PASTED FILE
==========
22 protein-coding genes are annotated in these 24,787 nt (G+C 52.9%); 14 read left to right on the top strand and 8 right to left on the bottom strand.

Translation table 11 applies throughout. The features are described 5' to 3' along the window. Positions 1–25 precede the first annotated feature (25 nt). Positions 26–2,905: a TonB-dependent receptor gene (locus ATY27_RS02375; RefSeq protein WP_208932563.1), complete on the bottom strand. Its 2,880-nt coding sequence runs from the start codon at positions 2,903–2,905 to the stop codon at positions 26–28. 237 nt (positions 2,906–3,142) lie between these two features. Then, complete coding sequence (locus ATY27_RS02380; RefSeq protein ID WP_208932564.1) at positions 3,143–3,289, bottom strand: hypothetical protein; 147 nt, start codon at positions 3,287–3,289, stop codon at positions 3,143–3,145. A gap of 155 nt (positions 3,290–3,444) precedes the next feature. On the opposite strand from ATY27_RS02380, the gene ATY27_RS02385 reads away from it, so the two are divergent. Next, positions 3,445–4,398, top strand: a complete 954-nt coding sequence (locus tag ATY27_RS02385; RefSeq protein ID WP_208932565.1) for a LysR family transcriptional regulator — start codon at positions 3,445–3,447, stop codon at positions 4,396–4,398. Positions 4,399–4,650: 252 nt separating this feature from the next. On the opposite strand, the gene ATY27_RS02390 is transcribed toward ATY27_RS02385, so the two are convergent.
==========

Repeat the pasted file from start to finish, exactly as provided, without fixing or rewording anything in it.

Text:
22 protein-coding genes are annotated in these 24,787 nt (G+C 52.9%); 14 read left to right on the top strand and 8 right to left on the bottom strand.

Translation table 11 applies throughout. The features are described 5' to 3' along the window. Positions 1–25 precede the first annotated feature (25 nt). Positions 26–2,905: a TonB-dependent receptor gene (locus ATY27_RS02375; RefSeq protein WP_208932563.1), complete on the bottom strand. Its 2,880-nt coding sequence runs from the start codon at positions 2,903–2,905 to the stop codon at positions 26–28. 237 nt (positions 2,906–3,142) lie between these two features. Then, complete coding sequence (locus ATY27_RS02380; RefSeq protein ID WP_208932564.1) at positions 3,143–3,289, bottom strand: hypothetical protein; 147 nt, start codon at positions 3,287–3,289, stop codon at positions 3,143–3,145. A gap of 155 nt (positions 3,290–3,444) precedes the next feature. On the opposite strand from ATY27_RS02380, the gene ATY27_RS02385 reads away from it, so the two are divergent. Next, positions 3,445–4,398, top strand: a complete 954-nt coding sequence (locus tag ATY27_RS02385; RefSeq protein ID WP_208932565.1) for a LysR family transcriptional regulator — start codon at positions 3,445–3,447, stop codon at positions 4,396–4,398. Positions 4,399–4,650: 252 nt separating this feature from the next. On the opposite strand, the gene ATY27_RS02390 is transcribed toward ATY27_RS02385, so the two are convergent.